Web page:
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Ambulatory Blood Pressure Monitoring in the Prediction of Cardiovascular Events and Effects of Chronotherapy (MAPEC)

This study has been completed.
Sponsor:
ClinicalTrials.gov Identifier:
NCT00295542
First Posted: February 23, 2006
Last Update Posted: April 28, 2009
The safety and scientific validity of this study is the responsibility of the study sponsor and investigators. Listing a study does not mean it has been evaluated by the U.S. Federal Government. Read our disclaimer for details.
Collaborators:
Hospital Clinico Universitario de Santiago
Xunta de Galicia
Ministerio de Educacion y Ciencia, Spain
Information provided by:
University of Vigo
  Purpose
The MAPEC study was designed to investigate whether normalizing the circadian blood pressure profile towards a more dipper pattern (increasing the diurnal/nocturnal ratio of blood pressure) by the use of Chronotherapy (that is, taking into account the time of day of administration of antihypertensive medications) reduces cardiovascular risk.

Condition Intervention Phase
Hypertension Device: Ambulatory blood pressure monitoring Procedure: Chronotherapy, timing of antihypertensive medication Drug: ACEI (including spirapril, enalapril, quinapril, lisinopril) Drug: ARB (including valsartan, telmisartan, olmesartan) Drug: beta blockers (including nebivolol, atenolol, carvedilol) Drug: diuretics (torasemide, indapamide, HTCZ) and doxazosin Procedure: Combination therapy in essential hypertension Phase 4

Study Type: Interventional
Study Design: Allocation: Randomized
Intervention Model: Parallel Assignment
Masking: None (Open Label)
Primary Purpose: Treatment
Official Title: Prognostic Value of Ambulatory Blood Pressure Monitoring in the Prediction of Cardiovascular Events and Effects of Chronotherapy in Relation to Risk (the MAPEC Study).

Further study details as provided by University of Vigo:

Primary Outcome Measures:
  • Prognostic value of ABPM, impact of changes in ambulatory BP and impact of circadian time of antihypertensive treatment in cardiovascular, cerebrovascular and renal risk assessment. [ Time Frame: Five years ]

Secondary Outcome Measures:
  • Influence of circadian time of antihypertensive treatment in BP control and the remodeling of the circadian BP pattern of hypertensive patients. [ Time Frame: Five years ]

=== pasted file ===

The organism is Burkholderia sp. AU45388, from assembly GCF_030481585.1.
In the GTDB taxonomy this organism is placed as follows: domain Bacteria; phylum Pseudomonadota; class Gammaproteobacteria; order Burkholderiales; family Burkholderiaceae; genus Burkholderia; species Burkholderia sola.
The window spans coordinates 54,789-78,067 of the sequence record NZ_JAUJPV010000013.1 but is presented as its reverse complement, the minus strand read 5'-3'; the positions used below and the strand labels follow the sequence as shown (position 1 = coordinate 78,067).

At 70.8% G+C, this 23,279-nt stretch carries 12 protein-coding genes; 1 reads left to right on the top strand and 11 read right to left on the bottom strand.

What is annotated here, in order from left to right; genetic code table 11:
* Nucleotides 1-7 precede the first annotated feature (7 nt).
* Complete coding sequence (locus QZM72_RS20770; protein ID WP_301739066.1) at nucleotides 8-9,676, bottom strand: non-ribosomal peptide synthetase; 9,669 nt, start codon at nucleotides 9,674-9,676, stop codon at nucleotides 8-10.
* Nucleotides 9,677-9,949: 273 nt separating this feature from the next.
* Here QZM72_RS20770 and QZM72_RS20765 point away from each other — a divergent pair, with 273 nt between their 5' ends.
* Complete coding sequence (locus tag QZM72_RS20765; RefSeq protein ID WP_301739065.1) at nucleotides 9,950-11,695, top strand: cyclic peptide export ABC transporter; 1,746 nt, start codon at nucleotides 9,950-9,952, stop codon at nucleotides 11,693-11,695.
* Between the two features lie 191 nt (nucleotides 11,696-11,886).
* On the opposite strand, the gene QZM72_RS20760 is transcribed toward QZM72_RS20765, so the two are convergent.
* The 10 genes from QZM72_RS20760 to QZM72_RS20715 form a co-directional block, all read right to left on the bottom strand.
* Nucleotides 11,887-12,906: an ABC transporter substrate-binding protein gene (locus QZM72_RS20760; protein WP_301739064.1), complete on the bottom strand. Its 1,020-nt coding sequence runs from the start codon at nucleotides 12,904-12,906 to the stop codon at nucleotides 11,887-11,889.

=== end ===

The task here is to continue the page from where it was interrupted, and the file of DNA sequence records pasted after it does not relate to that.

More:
• Prevalence of an altered BP profile as a function of the circadian time of treatment. [ Time Frame: Five years ]

Enrollment: 3344
Study Start Date: March 2000
Study Completion Date: April 2009
Primary Completion Date: April 2009 (Final data collection date for primary outcome measure)
Arms Assigned Interventions
Active Comparator: 1
Treatment on awakening
Device: Ambulatory blood pressure monitoring
Sampling at 20-min intervals from 07:00 to 23:00 hours and at 30-min intervals at night for 48 consecutive hours
Procedure: Chronotherapy, timing of antihypertensive medication
Comparison of effects of awakening versus bedtime dosing
Drug: ACEI (including spirapril, enalapril, quinapril, lisinopril)
Treatment at awakening versus bedtime
Drug: ARB (including valsartan, telmisartan, olmesartan)
Treatment at awakening versus bedtime
Drug: beta blockers (including nebivolol, atenolol, carvedilol)
Treatment at awakening versus bedtime
Drug: diuretics (torasemide, indapamide, HTCZ) and doxazosin
Treatment at awakening versus bedtime
Procedure: Combination therapy in essential hypertension
Treatment at awakening versus bedtime
Active Comparator: 2
Treatment at bedtime
Device: Ambulatory blood pressure monitoring
Sampling at 20-min intervals from 07:00 to 23:00 hours and at 30-min intervals at night for 48 consecutive hours
Procedure: Chronotherapy, timing of antihypertensive medication
Comparison of effects of awakening versus bedtime dosing
Drug: ACEI (including spirapril, enalapril, quinapril, lisinopril)
Treatment at awakening versus bedtime